That’s the proud boast on the billboard as you enter the Hemswell compound, located on a former RAF base in Gainsborough, Lincolnshire.
Owner Robert Miller is in command of the four centres, involving 65,000 sq ft of space, some 375 different dealers, a storage facility and two on-site coffee shops.
If that doesn’t sound like a big-enough commitment, he is also on a mission to turn the centres and their 17th-20th century wares into a go-to destination for the Instagram generation. Over a year ago, Miller relaunched the decade-old Hemswell website as a fully transactional portal, with improved search capability and dealers able to do their own uploading.
Since then, the number of unique visitors to the Hemswell site has increased 40% to more than 1000 a day, partly thanks to increased spend on targeted digital advertising.
Hemswell’s dealers are playing their part too. While the Lincolnshire centres remain the ultimate showcase for its dealers, who can remain offline if they wish, they are encouraged to list their best objects on the website to reach a wider audience.
The nudge to do so includes Hemswell’s provision of training on the site’s ‘dealer dashboard’, included in the site’s £100 joining fee.
The dealers can also upload a 200-word description of their business. “Though Hemswell handles customer service centrally, the dealer’s brand needs to be visible too,” Miller says.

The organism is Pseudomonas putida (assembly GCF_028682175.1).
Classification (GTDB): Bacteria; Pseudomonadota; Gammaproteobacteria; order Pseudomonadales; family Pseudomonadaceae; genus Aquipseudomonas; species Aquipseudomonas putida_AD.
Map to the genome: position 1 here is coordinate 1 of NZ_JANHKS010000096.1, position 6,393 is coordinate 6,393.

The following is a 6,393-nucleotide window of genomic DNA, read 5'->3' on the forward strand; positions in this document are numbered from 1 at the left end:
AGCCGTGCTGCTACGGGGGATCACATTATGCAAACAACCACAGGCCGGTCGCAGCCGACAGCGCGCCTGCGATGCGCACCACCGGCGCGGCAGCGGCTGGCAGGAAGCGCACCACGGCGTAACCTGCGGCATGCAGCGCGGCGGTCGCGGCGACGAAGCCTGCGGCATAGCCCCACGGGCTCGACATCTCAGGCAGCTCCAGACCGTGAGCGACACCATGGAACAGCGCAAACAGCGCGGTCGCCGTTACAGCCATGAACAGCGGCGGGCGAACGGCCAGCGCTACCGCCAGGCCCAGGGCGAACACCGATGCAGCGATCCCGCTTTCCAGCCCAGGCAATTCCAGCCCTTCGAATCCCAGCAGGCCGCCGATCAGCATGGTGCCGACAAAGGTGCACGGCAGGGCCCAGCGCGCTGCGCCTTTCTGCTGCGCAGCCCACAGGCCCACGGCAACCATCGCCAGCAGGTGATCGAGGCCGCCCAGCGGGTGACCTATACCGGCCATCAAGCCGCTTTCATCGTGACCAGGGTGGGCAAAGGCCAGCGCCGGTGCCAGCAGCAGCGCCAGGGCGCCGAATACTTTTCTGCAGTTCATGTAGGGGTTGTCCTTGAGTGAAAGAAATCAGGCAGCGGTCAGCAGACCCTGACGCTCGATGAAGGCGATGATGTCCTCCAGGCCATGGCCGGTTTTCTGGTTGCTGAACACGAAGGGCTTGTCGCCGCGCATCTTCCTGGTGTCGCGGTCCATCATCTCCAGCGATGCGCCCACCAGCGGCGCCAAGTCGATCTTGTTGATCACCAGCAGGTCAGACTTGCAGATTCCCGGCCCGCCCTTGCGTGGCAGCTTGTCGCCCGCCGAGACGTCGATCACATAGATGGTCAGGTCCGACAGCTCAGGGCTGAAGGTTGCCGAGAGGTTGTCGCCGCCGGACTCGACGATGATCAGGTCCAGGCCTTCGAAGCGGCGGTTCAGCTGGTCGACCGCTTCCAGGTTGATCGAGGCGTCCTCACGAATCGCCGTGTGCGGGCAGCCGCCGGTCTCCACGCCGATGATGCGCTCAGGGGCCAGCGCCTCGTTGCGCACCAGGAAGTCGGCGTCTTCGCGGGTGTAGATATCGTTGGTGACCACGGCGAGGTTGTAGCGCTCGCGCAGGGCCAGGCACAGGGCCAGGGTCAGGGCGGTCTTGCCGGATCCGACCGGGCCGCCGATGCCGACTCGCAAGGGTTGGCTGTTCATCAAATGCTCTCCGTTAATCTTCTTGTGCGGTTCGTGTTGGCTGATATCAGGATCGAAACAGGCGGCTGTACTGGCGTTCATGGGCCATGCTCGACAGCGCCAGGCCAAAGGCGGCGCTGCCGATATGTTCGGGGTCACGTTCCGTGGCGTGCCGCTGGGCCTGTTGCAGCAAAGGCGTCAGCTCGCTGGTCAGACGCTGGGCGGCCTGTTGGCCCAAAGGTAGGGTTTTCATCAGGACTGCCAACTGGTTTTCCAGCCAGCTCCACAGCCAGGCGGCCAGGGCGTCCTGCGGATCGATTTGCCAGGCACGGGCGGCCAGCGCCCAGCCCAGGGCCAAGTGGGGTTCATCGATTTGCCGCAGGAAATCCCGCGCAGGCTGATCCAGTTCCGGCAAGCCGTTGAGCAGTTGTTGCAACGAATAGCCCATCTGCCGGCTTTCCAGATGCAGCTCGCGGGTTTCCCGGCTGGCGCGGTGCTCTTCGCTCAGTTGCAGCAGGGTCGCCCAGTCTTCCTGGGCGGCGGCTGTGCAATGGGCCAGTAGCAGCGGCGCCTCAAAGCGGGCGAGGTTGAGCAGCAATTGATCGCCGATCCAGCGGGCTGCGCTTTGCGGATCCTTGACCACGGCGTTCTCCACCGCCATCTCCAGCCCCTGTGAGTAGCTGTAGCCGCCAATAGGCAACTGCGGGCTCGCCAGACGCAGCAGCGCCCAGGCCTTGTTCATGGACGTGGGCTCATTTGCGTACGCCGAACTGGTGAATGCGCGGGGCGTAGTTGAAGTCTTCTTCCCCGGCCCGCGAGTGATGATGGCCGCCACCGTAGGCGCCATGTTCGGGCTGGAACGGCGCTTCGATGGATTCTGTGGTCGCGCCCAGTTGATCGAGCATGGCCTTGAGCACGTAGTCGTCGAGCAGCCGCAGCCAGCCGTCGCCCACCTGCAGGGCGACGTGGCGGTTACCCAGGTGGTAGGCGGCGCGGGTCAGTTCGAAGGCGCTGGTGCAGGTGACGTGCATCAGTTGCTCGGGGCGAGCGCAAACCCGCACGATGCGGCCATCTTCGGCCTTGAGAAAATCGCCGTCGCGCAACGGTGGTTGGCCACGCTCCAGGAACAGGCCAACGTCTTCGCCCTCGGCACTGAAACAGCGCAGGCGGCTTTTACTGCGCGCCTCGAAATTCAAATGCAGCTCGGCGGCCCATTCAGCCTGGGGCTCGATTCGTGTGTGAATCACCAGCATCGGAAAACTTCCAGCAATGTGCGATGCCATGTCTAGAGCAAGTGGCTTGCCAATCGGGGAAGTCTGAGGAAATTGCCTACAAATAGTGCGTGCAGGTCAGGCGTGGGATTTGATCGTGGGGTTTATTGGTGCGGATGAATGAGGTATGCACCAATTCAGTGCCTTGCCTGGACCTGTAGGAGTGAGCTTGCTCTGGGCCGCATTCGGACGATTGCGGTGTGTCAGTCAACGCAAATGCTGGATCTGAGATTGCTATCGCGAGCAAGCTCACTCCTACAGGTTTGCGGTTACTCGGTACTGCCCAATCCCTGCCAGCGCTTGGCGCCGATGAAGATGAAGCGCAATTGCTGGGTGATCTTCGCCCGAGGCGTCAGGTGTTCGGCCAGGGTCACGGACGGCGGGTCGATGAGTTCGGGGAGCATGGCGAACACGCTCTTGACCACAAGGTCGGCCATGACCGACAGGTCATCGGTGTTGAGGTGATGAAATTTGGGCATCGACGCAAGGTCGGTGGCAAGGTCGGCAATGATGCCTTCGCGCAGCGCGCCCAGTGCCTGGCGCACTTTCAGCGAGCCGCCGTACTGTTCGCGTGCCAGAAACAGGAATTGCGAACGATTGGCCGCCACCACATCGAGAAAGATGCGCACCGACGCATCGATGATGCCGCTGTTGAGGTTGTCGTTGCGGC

Outside of the website, dealers at Hemswell pay 6.5% commission for each object sold, while tiered website membership – Bronze, Silver, Gold – gives varying amounts of credits for object listings.
Site membership comes with rules, of course, such as a requirement that objects listed must be physically available in the centres first.
However, dealers can remotely de-list objects they sell – a necessary feature, Miller says, given the overlap between those with Hemswell pitches who also stall out at nearby IACF fairs in Newark, Nottinghamshire, and Arthur Swallow events in Lincolnshire.
Miller himself exhibits at these fairs, to promote the centre and encourage cooperation between fair organisers and centres “to keep buyers in the area for longer”.
Meanwhile, sales at the centre are logged daily on the password-protected portal, which dealers can view along with management updates and offers of objects the general public want to sell.
Miller acknowledges that his digital push won’t win over every Hemswell dealer; just over half (55%) are listing online but this percentage is rising. To encourage participation, and for a higher fee, the Hemswell digital team can upload on their behalf.
The mission is not just to help selling, Miller says, but also “to take some of the back-office headache away from running a dealer business – for those who don’t have the time or perhaps the inclination” to go digital.